PERSEPHONE'S ORCHARD is categorized as New Adult but IMO it reads more like YA/Literary Fiction. Inasmuch as the myth and world building are interesting enough to keep me reading, there's not enough emotional tension to get me invested. The action-adventure part is also at a crawl pace, the gaps between the Thanatos' attack was far in between and slow to build. The first time they made their presence felt, they were all bark and not much bite and this went on for a while. When the Thanatos finally showed their hand, it was towards the last third of the story and was softened by more of Sophie's regression sessions. Which is unfortunate as there's nothing more exciting and entertaining than a bunch of right-wing extremists drunk on their own righteousness.

As for the characters, the leads Sophie and Adrian were too chill and even-tempered to provide much excitement. Sophie in particular I find too stoic. Her skepticism about the whole thing was watered down for my taste and she's not as spunky as her counterparts. Adrian didn't appeal much to me either, as the God of the Underworld, he didn't have the characteristics one associates with Hades. I didn't care much for their love story either, though I loved MRingle's version of Persephone and Hades' forbidden love, it didn't carry over Sophie and Adrian's. 

Overall I feel neutral about PERSEPHONE'S ORCHARD. Though I love the myth, backstory and world-building, I didn't care much for Sophie and Adrian's storyline. Sophie's dreams/regression/remembering took the attention from present time. At times I wish MRingle just write past to present and add mini-cliffhangers to build the suspense on each of Sophie's lives until the timeline reaches the present. But these are just my opinion, PERSEPHONE'S ORCHARD is a good read but to set your expectations a little bit, this is more like Raven Boys than your usual YA or NA fantasy novel.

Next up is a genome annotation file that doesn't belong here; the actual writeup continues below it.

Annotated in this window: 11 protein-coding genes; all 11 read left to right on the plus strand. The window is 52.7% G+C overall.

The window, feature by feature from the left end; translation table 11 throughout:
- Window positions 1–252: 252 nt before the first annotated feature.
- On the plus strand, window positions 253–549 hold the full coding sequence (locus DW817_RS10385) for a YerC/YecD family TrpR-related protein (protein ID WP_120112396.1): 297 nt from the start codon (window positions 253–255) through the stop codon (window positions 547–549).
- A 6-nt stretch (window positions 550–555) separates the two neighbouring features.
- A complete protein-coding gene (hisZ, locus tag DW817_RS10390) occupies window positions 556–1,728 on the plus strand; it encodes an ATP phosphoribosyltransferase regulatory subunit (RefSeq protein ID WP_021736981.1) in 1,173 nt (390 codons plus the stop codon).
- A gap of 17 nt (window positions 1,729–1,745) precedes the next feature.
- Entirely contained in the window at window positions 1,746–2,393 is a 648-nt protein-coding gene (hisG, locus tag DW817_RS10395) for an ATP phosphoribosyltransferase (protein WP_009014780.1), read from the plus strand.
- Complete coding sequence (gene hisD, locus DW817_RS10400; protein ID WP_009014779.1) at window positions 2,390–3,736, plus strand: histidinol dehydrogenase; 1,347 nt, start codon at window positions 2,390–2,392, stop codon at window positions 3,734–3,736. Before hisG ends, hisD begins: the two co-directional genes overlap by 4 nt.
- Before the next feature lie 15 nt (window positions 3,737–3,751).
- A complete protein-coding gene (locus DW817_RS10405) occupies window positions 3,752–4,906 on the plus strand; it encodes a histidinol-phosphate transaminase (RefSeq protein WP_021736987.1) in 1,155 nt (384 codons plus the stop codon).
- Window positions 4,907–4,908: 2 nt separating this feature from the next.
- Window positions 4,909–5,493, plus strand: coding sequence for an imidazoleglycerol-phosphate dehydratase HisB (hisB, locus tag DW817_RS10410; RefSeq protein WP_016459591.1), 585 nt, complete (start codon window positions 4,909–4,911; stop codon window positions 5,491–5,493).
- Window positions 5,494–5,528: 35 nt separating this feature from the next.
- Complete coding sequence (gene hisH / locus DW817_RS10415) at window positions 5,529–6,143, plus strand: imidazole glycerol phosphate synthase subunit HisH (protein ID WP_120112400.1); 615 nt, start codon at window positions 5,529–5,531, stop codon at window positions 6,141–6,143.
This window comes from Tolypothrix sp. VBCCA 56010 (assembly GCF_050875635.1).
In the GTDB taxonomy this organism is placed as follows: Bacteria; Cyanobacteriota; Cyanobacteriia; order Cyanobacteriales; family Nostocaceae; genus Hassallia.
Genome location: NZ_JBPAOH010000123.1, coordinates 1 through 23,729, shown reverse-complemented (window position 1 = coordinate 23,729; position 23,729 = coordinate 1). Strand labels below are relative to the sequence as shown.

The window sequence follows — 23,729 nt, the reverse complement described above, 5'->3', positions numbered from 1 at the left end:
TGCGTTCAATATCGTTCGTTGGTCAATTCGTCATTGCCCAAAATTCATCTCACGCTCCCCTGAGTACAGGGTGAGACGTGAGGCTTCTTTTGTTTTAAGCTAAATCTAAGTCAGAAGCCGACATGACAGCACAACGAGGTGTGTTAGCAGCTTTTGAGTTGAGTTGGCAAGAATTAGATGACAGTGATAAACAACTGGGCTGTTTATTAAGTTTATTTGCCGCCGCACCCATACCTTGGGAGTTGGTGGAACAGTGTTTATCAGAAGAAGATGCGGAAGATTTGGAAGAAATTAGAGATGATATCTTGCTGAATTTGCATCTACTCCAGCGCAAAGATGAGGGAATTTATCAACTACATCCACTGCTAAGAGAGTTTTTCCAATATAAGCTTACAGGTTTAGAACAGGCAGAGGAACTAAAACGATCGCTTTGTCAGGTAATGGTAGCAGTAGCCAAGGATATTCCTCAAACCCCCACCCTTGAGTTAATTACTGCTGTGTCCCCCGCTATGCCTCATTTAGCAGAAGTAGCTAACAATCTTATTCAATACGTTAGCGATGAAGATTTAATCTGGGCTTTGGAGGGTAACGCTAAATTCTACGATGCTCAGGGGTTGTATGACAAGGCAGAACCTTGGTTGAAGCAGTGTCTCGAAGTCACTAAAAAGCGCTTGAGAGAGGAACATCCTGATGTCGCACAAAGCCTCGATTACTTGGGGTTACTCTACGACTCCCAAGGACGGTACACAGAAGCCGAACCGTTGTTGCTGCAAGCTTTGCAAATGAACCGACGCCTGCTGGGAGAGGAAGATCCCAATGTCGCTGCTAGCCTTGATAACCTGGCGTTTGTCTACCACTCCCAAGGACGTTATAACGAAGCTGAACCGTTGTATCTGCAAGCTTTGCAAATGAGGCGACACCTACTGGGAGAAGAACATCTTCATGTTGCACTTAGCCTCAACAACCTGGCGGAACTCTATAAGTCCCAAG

6 comments:

  1. Very nice review Braine. I had seen this book some where else and wasn't sure about picking it up, but after reading your review, I'm seriously leaning to get it.

    Grace

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    1. Thanks, Grace! I hope you had fun at AC :D

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  2. Sorry you felt pretty neutral, but sounds like there were some elements enjoyable

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    1. Yeah, the myth was super cool, more "human' less magic.

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  3. I loved the style of The Raven Boys, so maybe that's why this worked so well for me. At first I also thought Sophie was a little too accepting of everything that Adrian was telling her, but I got so into the flashbacks to the gods that I pretty much forgot about it. I'm hoping to see more action from the Thanatos in the next book.

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    1. Yes, I was left wanting of Thanatos too! That professor was so slick I can't believe she got away!